By Rosaland Tyler
New Journal and Guide
Arlington National Cemetery will soon remove a Confederate monument that shows a Confederate soldier grasping an infant with a slave woman, whose own child clings to the hem of her dress.
Despite GOP opposition, the U.S. Army recently announced plans to remove the monument from its 32-foot pedestal. Characterizing the monument as a “mythologized vision of the Confederacy (that contains) highly sanitized depictions of slavery,” the monument will be relocated to New Market Battlefield State, located about 100 miles west of Arlington.
Although 44 Republican lawmakers objected to Defense Secretary Lloyd Austin removing the monument, and demanded that all removal efforts cease, workers will remove the memorial’s bronze elements and leave its granite base in place to avoid damaging nearby gravesites, officials said.
The U.S. Army is required to comply with a law to identify and remove assets that commemorate the Confederacy. A congressional commission had previously decided the memorial met the criteria for removal. The task will cost $3 million.
The monument’s removal and the renaming of several U.S. military bases marks a significant moment in the Defense Department’s mission to cleanse the U.S. military of Confederate iconography.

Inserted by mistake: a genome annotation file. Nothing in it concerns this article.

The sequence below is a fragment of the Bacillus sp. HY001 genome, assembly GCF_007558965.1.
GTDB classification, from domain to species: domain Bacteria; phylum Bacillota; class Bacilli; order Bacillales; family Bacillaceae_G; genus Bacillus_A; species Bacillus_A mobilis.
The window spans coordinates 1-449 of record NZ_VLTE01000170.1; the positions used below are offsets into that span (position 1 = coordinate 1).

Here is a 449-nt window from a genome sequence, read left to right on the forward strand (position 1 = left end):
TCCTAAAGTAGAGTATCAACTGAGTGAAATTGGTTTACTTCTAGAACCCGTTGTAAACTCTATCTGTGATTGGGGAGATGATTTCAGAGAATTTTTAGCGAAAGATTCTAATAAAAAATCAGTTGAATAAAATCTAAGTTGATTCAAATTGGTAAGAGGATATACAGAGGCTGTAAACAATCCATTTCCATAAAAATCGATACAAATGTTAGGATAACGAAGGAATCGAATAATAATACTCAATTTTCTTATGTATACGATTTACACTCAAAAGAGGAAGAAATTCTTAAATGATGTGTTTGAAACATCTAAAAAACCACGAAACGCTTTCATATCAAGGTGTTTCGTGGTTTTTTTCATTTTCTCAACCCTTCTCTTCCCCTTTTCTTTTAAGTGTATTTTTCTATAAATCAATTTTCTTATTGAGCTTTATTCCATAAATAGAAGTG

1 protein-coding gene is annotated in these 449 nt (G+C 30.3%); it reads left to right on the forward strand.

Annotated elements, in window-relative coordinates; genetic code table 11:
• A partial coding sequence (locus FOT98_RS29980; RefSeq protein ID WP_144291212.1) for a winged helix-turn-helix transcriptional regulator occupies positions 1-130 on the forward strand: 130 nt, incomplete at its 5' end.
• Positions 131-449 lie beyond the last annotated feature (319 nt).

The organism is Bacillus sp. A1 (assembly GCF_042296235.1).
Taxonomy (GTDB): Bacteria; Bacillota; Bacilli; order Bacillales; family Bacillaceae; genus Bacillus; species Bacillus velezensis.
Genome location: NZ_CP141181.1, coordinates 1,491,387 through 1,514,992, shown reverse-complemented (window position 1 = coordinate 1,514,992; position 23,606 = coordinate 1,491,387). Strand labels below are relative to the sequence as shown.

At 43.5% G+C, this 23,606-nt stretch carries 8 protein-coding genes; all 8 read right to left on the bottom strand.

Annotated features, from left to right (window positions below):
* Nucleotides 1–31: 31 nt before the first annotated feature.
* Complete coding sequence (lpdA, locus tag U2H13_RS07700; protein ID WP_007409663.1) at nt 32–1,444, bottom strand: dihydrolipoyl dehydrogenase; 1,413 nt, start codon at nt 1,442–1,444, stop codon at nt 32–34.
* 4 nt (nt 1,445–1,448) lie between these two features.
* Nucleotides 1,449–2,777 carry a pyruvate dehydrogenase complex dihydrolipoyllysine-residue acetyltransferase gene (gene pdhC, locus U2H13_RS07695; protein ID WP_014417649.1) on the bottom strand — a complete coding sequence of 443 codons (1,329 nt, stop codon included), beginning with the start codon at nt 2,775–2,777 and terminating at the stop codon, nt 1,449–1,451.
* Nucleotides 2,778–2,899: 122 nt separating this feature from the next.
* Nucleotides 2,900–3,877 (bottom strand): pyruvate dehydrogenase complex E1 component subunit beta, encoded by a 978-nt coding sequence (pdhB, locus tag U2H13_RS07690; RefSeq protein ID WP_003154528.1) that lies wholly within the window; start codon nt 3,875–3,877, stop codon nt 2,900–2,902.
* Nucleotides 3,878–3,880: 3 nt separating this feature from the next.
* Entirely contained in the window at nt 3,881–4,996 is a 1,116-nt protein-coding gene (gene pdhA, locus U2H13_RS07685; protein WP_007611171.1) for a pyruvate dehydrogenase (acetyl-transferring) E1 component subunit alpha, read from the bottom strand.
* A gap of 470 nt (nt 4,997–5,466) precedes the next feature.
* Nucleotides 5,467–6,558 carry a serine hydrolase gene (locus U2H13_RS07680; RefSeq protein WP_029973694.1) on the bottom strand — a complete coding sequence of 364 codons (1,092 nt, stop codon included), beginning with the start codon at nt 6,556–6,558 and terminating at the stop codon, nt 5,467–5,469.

(The text that follows is taken from the Arlington National Cemetery website.)
The monument was unveiled in 1914, and was designed by noted American sculptor Moses Jacob Ezekiel, a Confederate veteran and the first Jewish graduate of Virginia Military Institute.
The elaborately designed monument stands on a 32-foot-tall pedestal, a bronze, classical female figure, crowned with olive leaves, represents the American South. She holds a laurel wreath, a plow stock and a pruning hook, with a Biblical inscription at her feet: “They have beat their swords into plough-shares and their spears into pruning hooks.”
The statue stands on a pedestal with four cinerary urns, one for each year of the war, and is supported by a frieze with 14 shields, one for each of the 11 Confederate states and the border states of Maryland, Kentucky and Missouri. Thirty-two life-sized figures depict mythical gods alongside Southern soldiers and civilians.
Two of these figures are portrayed as African-American: an enslaved woman depicted as a “Mammy,” holding the infant child of a white officer, and an enslaved man following his owner to war.
The image of the faithful slave, embodied in the two figures on the memorial, appeared widely in American popular culture during the 1910s through 1930s, perhaps most famously in the 1939 film “Gone with the Wind.”